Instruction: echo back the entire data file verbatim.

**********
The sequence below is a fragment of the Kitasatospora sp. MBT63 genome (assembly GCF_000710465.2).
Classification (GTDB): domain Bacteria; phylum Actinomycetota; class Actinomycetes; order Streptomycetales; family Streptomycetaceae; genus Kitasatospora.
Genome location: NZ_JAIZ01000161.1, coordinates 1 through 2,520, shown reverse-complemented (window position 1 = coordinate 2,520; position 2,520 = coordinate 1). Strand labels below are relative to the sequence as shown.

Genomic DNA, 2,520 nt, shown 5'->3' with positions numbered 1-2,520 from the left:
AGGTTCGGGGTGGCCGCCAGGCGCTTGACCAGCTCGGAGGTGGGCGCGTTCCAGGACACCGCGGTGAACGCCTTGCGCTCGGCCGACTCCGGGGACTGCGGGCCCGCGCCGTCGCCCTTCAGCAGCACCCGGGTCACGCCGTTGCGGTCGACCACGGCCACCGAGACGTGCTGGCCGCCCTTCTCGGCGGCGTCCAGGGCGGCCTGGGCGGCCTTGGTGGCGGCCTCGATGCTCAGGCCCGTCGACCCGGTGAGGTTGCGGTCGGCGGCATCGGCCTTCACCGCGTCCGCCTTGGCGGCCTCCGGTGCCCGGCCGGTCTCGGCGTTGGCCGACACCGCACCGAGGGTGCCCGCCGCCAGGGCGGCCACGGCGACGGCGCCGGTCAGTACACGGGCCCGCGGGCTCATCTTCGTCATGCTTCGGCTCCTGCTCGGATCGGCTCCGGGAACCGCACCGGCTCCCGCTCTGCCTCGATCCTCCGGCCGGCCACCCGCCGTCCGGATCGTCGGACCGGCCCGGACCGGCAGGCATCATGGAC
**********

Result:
The sequence below is a fragment of the Kitasatospora sp. MBT63 genome (assembly GCF_000710465.2).
Classification (GTDB): domain Bacteria; phylum Actinomycetota; class Actinomycetes; order Streptomycetales; family Streptomycetaceae; genus Kitasatospora.
Genome location: NZ_JAIZ01000161.1, coordinates 1 through 2,520, shown reverse-complemented (window position 1 = coordinate 2,520; position 2,520 = coordinate 1). Strand labels below are relative to the sequence as shown.

Genomic DNA, 2,520 nt, shown 5'->3' with positions numbered 1-2,520 from the left:
AGGTTCGGGGTGGCCGCCAGGCGCTTGACCAGCTCGGAGGTGGGCGCGTTCCAGGACACCGCGGTGAACGCCTTGCGCTCGGCCGACTCCGGGGACTGCGGGCCCGCGCCGTCGCCCTTCAGCAGCACCCGGGTCACGCCGTTGCGGTCGACCACGGCCACCGAGACGTGCTGGCCGCCCTTCTCGGCGGCGTCCAGGGCGGCCTGGGCGGCCTTGGTGGCGGCCTCGATGCTCAGGCCCGTCGACCCGGTGAGGTTGCGGTCGGCGGCATCGGCCTTCACCGCGTCCGCCTTGGCGGCCTCCGGTGCCCGGCCGGTCTCGGCGTTGGCCGACACCGCACCGAGGGTGCCCGCCGCCAGGGCGGCCACGGCGACGGCGCCGGTCAGTACACGGGCCCGCGGGCTCATCTTCGTCATGCTTCGGCTCCTGCTCGGATCGGCTCCGGGAACCGCACCGGCTCCCGCTCTGCCTCGATCCTCCGGCCGGCCACCCGCCGTCCGGATCGTCGGACCGGCCCGGACCGGCAGGCATCATGGAC